Even if the human population were to be violently reduced by 90%, it's easy to imagine the survivors slowly resettling the planet, given the resources and opportunity. But a sufficiently extreme transformation of the Earth could drive the human species completely extinct. To many people, this is the worst possible outcome, and any further developments are irrelevant next to the end of human history.

 

5: Biosphere Apocalypse

In some scenarios (such as the physical destruction of the Earth), one can imagine the extinction not just of humans, but of all known life. Only astrophysical and geological phenomena would be left in this region of the universe. In this timeline we are unlikely to be succeeded by any familiar life forms.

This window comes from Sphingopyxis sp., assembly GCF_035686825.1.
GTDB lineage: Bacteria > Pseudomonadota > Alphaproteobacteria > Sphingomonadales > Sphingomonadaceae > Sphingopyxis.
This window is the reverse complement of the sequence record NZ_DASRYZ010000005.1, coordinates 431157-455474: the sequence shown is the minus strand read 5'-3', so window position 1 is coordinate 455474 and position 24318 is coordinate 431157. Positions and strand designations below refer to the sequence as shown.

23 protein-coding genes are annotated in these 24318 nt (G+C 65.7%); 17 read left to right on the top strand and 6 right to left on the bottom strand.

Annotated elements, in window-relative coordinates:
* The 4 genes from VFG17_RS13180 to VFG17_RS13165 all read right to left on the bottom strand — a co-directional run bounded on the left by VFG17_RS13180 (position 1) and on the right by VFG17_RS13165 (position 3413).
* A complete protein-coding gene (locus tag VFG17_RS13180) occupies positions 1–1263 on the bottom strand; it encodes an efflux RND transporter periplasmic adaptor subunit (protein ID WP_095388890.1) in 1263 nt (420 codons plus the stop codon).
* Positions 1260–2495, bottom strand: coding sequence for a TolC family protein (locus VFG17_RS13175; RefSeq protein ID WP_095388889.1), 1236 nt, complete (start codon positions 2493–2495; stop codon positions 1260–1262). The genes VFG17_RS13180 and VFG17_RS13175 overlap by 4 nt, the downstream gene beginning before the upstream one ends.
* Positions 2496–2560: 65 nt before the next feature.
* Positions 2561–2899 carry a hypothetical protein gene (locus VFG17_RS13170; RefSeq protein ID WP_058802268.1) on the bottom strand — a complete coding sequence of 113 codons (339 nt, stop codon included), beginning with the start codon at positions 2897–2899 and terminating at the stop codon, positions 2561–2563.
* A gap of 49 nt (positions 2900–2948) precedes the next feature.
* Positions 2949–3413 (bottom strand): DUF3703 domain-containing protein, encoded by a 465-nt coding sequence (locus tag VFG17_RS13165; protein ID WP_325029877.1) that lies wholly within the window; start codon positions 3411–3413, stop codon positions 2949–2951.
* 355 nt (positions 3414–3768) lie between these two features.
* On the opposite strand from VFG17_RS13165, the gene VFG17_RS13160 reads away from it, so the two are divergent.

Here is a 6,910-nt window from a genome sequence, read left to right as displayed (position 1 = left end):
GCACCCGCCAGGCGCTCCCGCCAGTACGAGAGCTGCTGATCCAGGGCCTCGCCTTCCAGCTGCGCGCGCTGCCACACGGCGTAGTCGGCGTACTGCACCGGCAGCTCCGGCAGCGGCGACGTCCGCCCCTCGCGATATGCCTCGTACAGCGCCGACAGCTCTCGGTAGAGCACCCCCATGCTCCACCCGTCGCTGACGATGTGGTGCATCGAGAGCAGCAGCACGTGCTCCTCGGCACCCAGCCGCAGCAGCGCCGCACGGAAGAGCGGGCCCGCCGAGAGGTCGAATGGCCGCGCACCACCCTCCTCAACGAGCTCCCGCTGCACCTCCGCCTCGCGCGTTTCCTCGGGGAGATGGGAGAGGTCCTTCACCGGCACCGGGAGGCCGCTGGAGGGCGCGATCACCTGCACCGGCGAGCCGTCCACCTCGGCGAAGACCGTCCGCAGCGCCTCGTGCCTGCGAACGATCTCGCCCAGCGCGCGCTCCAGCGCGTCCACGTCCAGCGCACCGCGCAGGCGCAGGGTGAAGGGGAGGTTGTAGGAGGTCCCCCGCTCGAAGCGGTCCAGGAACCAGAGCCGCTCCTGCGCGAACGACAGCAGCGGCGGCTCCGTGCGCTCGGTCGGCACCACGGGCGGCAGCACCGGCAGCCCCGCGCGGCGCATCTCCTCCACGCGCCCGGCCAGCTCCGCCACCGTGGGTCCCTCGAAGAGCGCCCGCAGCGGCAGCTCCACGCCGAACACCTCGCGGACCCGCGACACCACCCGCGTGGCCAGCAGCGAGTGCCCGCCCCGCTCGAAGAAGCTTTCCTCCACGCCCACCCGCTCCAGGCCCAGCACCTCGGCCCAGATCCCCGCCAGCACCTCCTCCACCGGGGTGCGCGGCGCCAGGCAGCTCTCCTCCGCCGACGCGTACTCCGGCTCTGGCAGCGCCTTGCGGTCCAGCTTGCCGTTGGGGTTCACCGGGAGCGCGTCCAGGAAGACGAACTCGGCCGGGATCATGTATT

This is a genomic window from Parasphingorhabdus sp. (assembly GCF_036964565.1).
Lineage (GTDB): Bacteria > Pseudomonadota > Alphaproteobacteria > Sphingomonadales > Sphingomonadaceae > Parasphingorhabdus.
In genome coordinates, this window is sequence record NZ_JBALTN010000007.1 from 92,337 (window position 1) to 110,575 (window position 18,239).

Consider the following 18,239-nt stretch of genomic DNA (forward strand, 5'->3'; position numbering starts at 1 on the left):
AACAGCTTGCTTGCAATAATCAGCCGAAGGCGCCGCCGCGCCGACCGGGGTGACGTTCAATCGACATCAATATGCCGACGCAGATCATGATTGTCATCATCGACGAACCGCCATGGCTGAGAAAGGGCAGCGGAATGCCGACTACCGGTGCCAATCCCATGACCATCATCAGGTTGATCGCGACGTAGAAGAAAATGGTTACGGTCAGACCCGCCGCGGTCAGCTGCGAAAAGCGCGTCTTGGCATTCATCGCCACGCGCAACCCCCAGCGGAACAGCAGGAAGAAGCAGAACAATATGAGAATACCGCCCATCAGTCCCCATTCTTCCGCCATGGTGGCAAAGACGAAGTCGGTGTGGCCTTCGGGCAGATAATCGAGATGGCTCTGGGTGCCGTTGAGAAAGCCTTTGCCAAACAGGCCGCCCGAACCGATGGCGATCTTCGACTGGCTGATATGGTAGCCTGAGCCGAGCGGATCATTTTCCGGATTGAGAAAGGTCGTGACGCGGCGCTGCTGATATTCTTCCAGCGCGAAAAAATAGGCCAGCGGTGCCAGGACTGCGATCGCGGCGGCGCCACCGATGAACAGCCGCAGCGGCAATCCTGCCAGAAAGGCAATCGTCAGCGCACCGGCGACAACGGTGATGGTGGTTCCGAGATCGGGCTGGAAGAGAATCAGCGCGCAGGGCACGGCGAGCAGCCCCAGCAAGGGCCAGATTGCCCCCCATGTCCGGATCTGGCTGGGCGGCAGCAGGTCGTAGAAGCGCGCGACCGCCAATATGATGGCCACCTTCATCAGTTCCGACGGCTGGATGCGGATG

6: Galactic Apocalypse

A rare few scenarios have the potential to wipe out not just Earth, but also all nearby space. This usually comes up in discussions of hostile artificial superintelligence, or very destructive chain reactions of exotic matter. However, the nature of cosmic inflation and extraterrestrial intelligence is still unknown, so it's possible that some phenomenon will ultimately interfere with the destruction.


7: Universal Apocalypse

This form of destruction is thankfully exotic. People discuss the loss of all of existence as an effect of topics like false vacuum bubbles, simulationist termination, solipsistic or anthropic observer effects, Boltzmann brain fluctuations, time travel, or religious eschatology.